In honour of its centenary, Birmingham Civic Society created the Haywood Award to celebrate people and projects that have played a significant role in Birmingham’s development. The combination of business, cultural and leisure facilities has long meant Brindleyplace is a key hub of the city centre but did you know that it helped set the blueprint for similar developments elsewhere? Rob Groves, Regional Director of Argent LLP tells us more.
As the original developers of Brindleyplace, those of us on the Argent team have a unique insight into both the beginnings and on-going successes of this vital piece of Birmingham. Hines, current owner of Brindleyplace, has continued this investment-led approach. They recently spending £7 million on office building refurbishments that have helped attract new occupiers like WeWork and the Birmingham Organising Committee of the 2022 Commonwealth Games.
Brindleyplace is now one of Birmingham’s premier business addresses and is home to over 10,000 employees from companies like Deutsche Bank, Avison Young and Deloitte. Over 4.5 million visitors come to Brindleyplace every year, including almost a quarter of a million to annual festival events.
Escape the (capital) city
The fact the estate has become a template for other schemes across the UK is massive recognition for a project that was not only groundbreaking for Birmingham, but for city centre regeneration internationally. Newer sites that have picked up the gauntlet include Paradise in Birmingham, Spinningfields in Manchester and More London alongside Tower Bridge in London.
When the site was initially planned in the early 1990s large-scale, commercially-led, mixed-use city centre projects were not entirely new. But places like Brindleyplace had never made it out of capital cities before. But what made it so different back when it was a brownfield site fronting derelict canals and old warehouses in the Birmingham of the 1980s?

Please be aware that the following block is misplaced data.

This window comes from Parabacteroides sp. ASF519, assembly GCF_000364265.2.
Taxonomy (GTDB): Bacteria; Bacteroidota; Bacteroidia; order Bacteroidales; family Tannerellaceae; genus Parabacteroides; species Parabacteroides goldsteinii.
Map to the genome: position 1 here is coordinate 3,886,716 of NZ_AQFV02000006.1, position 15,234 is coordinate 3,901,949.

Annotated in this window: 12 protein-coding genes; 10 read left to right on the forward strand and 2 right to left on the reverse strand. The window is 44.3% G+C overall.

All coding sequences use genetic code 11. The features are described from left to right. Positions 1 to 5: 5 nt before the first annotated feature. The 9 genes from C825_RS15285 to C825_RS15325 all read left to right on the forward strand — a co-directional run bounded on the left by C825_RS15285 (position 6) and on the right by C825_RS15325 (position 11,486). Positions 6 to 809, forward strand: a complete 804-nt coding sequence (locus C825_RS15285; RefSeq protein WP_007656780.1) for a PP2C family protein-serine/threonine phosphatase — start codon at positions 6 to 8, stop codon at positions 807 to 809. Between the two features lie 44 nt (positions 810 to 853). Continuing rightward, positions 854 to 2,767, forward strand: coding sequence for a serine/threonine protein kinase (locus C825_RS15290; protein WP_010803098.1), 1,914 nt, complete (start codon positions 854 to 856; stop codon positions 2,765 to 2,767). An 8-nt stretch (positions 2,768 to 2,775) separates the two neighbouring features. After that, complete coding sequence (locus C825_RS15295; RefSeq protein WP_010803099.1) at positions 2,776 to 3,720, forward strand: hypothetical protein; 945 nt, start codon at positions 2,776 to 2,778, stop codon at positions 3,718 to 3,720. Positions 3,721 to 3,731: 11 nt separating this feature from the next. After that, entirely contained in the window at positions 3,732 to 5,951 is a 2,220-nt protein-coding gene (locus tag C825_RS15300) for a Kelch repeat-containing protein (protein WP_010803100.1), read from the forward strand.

Firstly, Brindleyplace was a huge opportunity. Adjacent to the new ICC and National Indoor Arena, the site was also just off one of Birmingham’s main thoroughfares, Broad Street. As well as the old warehouses and workshops, the site also held a number of Victorian buildings that were worth keeping – namely the First Church of Christ, Scientist and the Oozells Street School. These were refurbished for new use while the Crescent Theatre was moved across the site to a brand new building of its own.
In the early 1990s, just like today, there was a need for new Grade A office space in the city centre away from the traditional office core around Colmore Row and the Queensway. And it was this factor that captured the commercial opportunity for 17 acres of former canalside warehousing.
Something for everyone
One of the key aspects of Brindleyplace, and the principle that has been so successfully copied elsewhere, was to not just create a new destination for office occupiers, but to create somewhere that revolved around leisure, cultural and residential use as well, including regular events in the new public squares and spaces. The leisure elements of the development, including the central square, were the first things to be built and ensured the public were attracted into Brindleyplace from the very start.
It is a real neighbourhood, designed to appeal to all by providing a safe, secure environment where families are just as welcome as office workers and visitors to the National Sea Life Centre, Crescent Theatre and Ikon Gallery. Brindleyplace created a very safe environment at a time when the city was not awash with restaurants or leisure facilities in the way it is now.
Within this context, Brindleyplace became a byword for somewhere that was safe and secure – a key ingredient for attracting people into the city centre and making them feel that this was a place they could spend a half or even full day out.
It is a model that has been successfully copied not just in the UK, but across the world, and which has attracted dozens of awards over the past three decades. Crucially, the space and buildings created back in 1990 are just as viable and attractive today, ensuring that new generations will grow up knowing Brindleyplace in the same way.